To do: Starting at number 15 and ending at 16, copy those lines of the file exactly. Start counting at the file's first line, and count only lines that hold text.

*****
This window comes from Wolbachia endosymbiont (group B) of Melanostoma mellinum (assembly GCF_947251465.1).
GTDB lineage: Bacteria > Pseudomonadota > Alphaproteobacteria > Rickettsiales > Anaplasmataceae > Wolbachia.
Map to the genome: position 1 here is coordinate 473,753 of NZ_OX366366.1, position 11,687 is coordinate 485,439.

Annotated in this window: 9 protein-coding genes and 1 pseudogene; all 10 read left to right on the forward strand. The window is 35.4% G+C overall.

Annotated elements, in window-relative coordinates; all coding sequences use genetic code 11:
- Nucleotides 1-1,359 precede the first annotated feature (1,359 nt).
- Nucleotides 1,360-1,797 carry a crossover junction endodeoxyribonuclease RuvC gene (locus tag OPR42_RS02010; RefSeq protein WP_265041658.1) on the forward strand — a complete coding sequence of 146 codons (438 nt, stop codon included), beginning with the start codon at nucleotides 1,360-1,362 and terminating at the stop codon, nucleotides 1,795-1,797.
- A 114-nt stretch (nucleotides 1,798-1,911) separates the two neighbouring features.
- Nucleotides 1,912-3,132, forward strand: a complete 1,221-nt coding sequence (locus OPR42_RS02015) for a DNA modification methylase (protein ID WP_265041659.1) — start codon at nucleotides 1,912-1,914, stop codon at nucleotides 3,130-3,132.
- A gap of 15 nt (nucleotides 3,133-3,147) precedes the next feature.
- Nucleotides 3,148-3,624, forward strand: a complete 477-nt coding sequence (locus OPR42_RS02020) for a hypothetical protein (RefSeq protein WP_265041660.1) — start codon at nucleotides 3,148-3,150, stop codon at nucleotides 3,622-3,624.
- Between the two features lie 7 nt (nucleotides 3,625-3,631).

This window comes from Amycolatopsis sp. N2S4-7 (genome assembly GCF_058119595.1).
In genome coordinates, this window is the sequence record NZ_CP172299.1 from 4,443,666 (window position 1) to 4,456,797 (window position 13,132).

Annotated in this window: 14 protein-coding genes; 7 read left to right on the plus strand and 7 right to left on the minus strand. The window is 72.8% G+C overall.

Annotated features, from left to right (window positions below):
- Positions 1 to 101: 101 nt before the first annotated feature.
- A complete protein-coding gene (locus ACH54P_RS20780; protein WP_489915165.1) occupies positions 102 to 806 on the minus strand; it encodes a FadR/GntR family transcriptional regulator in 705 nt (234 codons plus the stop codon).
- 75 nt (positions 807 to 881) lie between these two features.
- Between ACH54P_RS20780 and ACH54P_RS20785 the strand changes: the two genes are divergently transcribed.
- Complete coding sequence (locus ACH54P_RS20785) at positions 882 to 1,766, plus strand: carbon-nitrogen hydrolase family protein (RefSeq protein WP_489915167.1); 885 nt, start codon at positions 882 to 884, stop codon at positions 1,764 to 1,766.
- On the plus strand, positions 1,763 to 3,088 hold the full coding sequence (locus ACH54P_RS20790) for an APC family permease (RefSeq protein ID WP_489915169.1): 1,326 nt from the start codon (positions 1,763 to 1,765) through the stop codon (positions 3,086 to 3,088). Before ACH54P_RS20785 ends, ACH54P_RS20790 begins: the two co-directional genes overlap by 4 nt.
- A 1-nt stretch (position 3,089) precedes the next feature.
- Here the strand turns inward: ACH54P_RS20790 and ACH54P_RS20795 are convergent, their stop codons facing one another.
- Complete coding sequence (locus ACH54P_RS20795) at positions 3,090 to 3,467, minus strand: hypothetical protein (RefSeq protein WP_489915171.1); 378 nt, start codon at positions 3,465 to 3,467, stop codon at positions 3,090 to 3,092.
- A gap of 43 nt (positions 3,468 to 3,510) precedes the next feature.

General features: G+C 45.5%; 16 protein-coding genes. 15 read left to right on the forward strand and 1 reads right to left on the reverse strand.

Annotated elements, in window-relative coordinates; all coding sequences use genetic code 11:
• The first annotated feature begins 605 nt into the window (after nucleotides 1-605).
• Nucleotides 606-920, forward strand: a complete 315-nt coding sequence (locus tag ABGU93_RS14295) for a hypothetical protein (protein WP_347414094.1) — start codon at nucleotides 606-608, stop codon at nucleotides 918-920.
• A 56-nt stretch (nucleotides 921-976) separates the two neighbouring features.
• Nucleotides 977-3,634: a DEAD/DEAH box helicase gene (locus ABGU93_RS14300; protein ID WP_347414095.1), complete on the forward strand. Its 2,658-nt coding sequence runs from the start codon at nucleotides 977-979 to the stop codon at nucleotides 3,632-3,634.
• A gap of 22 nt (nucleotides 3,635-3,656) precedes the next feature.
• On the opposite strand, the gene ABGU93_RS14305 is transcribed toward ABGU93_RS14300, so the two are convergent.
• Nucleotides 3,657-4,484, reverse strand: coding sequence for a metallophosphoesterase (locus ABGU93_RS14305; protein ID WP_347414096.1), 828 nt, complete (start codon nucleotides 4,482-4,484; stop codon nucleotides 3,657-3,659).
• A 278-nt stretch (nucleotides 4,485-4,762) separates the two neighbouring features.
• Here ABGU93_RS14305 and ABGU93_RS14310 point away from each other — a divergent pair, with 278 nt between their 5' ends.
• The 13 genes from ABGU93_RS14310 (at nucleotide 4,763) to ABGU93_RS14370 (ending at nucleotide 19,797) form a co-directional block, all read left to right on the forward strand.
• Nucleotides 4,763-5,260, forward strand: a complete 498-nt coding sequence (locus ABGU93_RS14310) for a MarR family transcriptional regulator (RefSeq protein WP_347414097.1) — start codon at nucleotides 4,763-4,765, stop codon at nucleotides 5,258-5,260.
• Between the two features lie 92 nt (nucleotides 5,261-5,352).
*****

Annotated in this window: 14 protein-coding genes; 7 read left to right on the plus strand and 7 right to left on the minus strand. The window is 72.8% G+C overall.

Annotated features, from left to right (window positions below):